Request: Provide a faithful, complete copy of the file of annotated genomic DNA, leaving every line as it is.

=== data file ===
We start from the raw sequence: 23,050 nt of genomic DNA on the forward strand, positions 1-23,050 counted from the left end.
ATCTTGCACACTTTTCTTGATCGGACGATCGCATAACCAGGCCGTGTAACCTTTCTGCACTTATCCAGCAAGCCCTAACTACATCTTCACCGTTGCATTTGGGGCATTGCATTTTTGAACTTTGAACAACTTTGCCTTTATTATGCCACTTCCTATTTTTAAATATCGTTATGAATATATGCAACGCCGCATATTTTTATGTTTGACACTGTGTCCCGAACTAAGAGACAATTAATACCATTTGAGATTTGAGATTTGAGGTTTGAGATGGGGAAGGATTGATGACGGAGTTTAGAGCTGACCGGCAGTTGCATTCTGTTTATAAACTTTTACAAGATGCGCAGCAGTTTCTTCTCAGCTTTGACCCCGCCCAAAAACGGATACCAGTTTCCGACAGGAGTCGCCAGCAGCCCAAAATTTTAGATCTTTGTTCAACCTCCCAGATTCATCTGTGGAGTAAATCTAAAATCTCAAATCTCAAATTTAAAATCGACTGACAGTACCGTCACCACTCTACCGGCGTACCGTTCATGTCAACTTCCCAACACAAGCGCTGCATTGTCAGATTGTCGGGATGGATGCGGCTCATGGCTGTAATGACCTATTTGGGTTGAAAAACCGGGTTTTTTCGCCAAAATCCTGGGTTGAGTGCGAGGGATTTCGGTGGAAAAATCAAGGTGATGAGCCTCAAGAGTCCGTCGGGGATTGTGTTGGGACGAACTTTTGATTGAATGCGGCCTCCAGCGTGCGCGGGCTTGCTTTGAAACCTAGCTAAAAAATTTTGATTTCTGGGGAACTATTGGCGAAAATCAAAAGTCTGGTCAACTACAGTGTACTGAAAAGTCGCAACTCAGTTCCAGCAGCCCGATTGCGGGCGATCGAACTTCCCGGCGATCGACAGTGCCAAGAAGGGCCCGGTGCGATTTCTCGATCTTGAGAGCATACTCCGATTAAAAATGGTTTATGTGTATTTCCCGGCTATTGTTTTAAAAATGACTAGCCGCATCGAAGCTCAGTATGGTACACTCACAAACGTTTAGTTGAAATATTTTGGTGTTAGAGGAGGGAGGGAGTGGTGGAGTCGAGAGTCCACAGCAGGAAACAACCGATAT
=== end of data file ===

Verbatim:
We start from the raw sequence: 23,050 nt of genomic DNA on the forward strand, positions 1-23,050 counted from the left end.
ATCTTGCACACTTTTCTTGATCGGACGATCGCATAACCAGGCCGTGTAACCTTTCTGCACTTATCCAGCAAGCCCTAACTACATCTTCACCGTTGCATTTGGGGCATTGCATTTTTGAACTTTGAACAACTTTGCCTTTATTATGCCACTTCCTATTTTTAAATATCGTTATGAATATATGCAACGCCGCATATTTTTATGTTTGACACTGTGTCCCGAACTAAGAGACAATTAATACCATTTGAGATTTGAGATTTGAGGTTTGAGATGGGGAAGGATTGATGACGGAGTTTAGAGCTGACCGGCAGTTGCATTCTGTTTATAAACTTTTACAAGATGCGCAGCAGTTTCTTCTCAGCTTTGACCCCGCCCAAAAACGGATACCAGTTTCCGACAGGAGTCGCCAGCAGCCCAAAATTTTAGATCTTTGTTCAACCTCCCAGATTCATCTGTGGAGTAAATCTAAAATCTCAAATCTCAAATTTAAAATCGACTGACAGTACCGTCACCACTCTACCGGCGTACCGTTCATGTCAACTTCCCAACACAAGCGCTGCATTGTCAGATTGTCGGGATGGATGCGGCTCATGGCTGTAATGACCTATTTGGGTTGAAAAACCGGGTTTTTTCGCCAAAATCCTGGGTTGAGTGCGAGGGATTTCGGTGGAAAAATCAAGGTGATGAGCCTCAAGAGTCCGTCGGGGATTGTGTTGGGACGAACTTTTGATTGAATGCGGCCTCCAGCGTGCGCGGGCTTGCTTTGAAACCTAGCTAAAAAATTTTGATTTCTGGGGAACTATTGGCGAAAATCAAAAGTCTGGTCAACTACAGTGTACTGAAAAGTCGCAACTCAGTTCCAGCAGCCCGATTGCGGGCGATCGAACTTCCCGGCGATCGACAGTGCCAAGAAGGGCCCGGTGCGATTTCTCGATCTTGAGAGCATACTCCGATTAAAAATGGTTTATGTGTATTTCCCGGCTATTGTTTTAAAAATGACTAGCCGCATCGAAGCTCAGTATGGTACACTCACAAACGTTTAGTTGAAATATTTTGGTGTTAGAGGAGGGAGGGAGTGGTGGAGTCGAGAGTCCACAGCAGGAAACAACCGATAT